Welcome to the family, Parisa!

First, let’s take a moment to remember back in early January when I said Odette was going to be the last doll joining the family for a long time. And I meant it at the time! But by this point I should just learn to stop saying anything like that, because of course than American Girl decided to put permanent underwear on their dolls and I decided I ought to go ahead and grab any TrulyMe dolls I was sure I’d want that I wasn’t seeing pop up on eBay. Long story short… I’ve got some dolls in the closet for future self-gifting opportunities.

It was impossible to bring new girls home though without keeping one out! After spending two weeks thinking through who the girls were, only one gave me a decently clear picture, so #49 is the first of the new girls!

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I had been on the fence about this girl for years. When I first saw her a few years ago, I didn’t realize her vinyl was darker and so I thought there was nothing special about her. And in all honesty, she’s tough to photograph. I think her vinyl has a coloring that is beautiful in person but winds up flat or lightened in most photographs. But in person, wow! She’s stunning!

You may notice by the girls coming in the future that I’m making a point of diversifying my collection. It’s easy to wind up with more white dolls if you’re buying all the AG historic dolls because they aren’t the most diverse bunch. So my goal is to be even –not accurate to the ratio of the world, but at least an opportunity for me to learn and appreciate more beautiful cultures.

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So first step with #49 was figuring out: who could be born with this beautiful coloring? An answer (I won’t say the only one, but the answer that drew me the most) is Persians! Ok, so she was going to be Iranian, I decided, an opportunity to learn more about a country that the western world has really skewed our understanding of, and so it was time to learn more about her.

First actually came her religion. My husband has recently started tutoring an Iranian student who’s family is Bai’ah. I’m still learning more about it (I only vaguely remembered a mention of it from my world religions class years ago), but the basic: it’s a religion founded in the 18th century in Persia, but it incorporates beliefs that are much older. They believe that there is one God and that all religions actually come from the same spiritual source, and that each prophet has essentially brought what message the world needed at that time. They also believe in unity and equality of all people. It’s tolerant to its core, and yet despite that is scorned in Iran.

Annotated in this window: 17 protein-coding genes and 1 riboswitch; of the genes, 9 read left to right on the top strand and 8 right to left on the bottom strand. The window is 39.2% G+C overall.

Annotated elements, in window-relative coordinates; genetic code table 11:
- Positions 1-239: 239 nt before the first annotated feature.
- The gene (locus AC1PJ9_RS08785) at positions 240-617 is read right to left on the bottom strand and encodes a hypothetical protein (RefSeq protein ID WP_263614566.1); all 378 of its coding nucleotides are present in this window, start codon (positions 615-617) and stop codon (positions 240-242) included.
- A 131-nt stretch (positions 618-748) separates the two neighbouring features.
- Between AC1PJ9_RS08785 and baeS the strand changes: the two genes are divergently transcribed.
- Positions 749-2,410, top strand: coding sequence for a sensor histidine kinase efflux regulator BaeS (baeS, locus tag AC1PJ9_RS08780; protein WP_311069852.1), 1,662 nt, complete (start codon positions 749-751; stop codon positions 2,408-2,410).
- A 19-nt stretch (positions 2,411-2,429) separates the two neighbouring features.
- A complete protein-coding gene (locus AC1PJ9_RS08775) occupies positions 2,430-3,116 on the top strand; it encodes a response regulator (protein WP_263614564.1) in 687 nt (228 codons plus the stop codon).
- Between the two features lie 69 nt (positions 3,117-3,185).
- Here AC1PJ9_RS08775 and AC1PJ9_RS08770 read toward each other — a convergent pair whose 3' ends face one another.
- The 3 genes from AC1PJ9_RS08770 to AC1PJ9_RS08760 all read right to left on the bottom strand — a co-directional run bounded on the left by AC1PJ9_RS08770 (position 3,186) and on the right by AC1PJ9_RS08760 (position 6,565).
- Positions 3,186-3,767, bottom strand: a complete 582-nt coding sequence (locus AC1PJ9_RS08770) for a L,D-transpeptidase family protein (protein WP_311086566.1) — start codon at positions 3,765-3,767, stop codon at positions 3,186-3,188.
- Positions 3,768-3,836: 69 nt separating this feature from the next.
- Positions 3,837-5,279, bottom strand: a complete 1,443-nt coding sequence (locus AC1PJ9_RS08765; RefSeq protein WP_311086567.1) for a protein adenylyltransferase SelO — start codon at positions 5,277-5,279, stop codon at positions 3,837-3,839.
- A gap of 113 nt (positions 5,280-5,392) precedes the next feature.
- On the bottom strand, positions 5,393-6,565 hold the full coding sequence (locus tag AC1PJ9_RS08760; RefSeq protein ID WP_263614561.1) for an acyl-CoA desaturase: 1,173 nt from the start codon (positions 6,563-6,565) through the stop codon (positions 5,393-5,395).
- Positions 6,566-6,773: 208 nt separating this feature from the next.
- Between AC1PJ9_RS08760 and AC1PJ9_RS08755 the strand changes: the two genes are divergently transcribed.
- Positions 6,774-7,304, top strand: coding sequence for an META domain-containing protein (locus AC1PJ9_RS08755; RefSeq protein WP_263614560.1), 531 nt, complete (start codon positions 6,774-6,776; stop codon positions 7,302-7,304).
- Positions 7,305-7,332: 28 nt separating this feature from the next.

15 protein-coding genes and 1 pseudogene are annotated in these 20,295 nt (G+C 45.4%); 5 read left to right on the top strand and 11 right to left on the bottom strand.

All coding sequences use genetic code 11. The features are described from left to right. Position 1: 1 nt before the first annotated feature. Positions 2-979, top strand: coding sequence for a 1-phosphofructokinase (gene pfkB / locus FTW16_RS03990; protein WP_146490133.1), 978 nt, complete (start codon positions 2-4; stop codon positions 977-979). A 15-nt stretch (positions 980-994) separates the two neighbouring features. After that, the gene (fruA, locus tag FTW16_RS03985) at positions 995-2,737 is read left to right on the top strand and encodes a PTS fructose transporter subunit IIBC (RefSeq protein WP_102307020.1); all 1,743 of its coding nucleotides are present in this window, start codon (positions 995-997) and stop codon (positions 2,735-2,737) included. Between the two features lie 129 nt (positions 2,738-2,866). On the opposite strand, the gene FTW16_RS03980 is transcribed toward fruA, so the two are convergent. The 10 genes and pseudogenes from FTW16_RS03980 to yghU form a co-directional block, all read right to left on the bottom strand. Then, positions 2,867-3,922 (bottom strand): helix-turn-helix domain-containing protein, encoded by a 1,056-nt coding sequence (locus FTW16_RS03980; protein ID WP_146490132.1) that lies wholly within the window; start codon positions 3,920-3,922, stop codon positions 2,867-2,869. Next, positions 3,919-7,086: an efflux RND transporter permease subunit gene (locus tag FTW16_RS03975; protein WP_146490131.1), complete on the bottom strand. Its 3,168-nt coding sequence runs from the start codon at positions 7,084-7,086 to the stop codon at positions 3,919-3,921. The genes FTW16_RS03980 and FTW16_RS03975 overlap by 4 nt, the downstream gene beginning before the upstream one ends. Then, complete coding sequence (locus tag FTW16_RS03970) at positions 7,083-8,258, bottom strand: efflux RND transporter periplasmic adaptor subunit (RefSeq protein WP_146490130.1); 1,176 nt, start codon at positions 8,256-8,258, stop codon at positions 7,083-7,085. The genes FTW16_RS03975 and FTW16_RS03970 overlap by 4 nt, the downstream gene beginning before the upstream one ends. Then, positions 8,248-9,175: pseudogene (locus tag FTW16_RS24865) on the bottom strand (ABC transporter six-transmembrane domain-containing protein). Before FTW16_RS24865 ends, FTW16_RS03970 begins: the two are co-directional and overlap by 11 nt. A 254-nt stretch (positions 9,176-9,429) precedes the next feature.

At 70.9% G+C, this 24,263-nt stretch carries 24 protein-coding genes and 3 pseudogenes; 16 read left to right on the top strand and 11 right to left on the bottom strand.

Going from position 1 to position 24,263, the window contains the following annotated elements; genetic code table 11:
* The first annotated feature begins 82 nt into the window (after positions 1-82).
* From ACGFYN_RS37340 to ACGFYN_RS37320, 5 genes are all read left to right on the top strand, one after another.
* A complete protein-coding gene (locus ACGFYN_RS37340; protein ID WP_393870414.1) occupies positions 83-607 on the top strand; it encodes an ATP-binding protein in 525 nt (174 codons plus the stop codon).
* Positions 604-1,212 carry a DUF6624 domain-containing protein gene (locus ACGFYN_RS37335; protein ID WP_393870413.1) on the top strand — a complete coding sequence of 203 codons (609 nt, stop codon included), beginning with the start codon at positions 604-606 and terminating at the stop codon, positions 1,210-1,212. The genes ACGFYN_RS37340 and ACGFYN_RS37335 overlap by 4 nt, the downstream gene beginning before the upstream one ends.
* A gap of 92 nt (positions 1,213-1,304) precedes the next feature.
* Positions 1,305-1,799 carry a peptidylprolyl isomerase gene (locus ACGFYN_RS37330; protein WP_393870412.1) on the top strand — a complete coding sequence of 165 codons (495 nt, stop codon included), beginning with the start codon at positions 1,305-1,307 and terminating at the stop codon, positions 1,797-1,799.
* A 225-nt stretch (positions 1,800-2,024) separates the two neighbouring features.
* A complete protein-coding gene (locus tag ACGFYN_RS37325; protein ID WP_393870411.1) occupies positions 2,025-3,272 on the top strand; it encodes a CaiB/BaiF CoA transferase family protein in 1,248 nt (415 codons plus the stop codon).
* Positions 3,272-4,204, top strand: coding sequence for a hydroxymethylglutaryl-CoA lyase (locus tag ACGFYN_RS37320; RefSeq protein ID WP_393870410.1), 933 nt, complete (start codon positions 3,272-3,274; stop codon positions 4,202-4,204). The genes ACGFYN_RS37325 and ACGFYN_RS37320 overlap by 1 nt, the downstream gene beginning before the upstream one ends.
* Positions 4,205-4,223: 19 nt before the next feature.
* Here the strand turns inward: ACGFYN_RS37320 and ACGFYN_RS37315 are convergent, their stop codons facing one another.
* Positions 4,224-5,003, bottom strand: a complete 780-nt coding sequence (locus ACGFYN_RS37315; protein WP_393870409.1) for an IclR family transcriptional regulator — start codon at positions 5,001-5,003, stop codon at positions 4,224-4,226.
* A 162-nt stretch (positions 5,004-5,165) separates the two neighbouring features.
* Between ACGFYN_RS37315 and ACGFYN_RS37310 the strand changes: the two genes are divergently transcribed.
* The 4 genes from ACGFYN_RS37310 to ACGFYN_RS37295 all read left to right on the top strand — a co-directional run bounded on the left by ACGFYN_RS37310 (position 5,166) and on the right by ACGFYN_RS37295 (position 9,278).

This sounded like a great opportunity to include more religious diversity in my collection. So then onto some basic details about her. Of course she and her family immigrated from Iran to the US. The large wave of Iranian immigrants came 1940s-1970s so I think she probably already has some family here, but also has that experience of being caught between two worlds. Learning about Iranian-Americans, they as a whole are remarked upon as being highly educated and talented. I decided her father is a doctor and her mother is a mathematician and college professor. She has two brothers, one older and one younger.

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Next came her name. I researched Persian names, recalling some of the names of people I met when I was in Azerbaijan years ago. Layla is a beautiful name from that time, and I liked Neda but probably too close to Nina (and now Nanea as well!), and Nasrin. But ultimately the name that stuck was Parisa, “like a fairy.”

It has an added bonus of sounded a bit like Paris, since Parisa quickly let me know that she is my fashion doll. She was actually a display doll before I purchased her online, so she had a model past before she retired to me house. Now she’s interested in fashion, yes, but especially historical fashions and costume in cinema and theater. Her dream is to win an Oscar for costumes, and she watches movies just for the wardrobes. This creates some conflict with her family, who try to be supportive but also feel like she’s wasting her talents by not pursuing something more academic. A girl’s gotta have some obstacles!

Of course there’s still plenty more for me to learn about Parisa. But I’m excited to welcome her to the family, and even more excited to have someone to watch period films with and salivate over the costumes with. Welcome home, Parisa!

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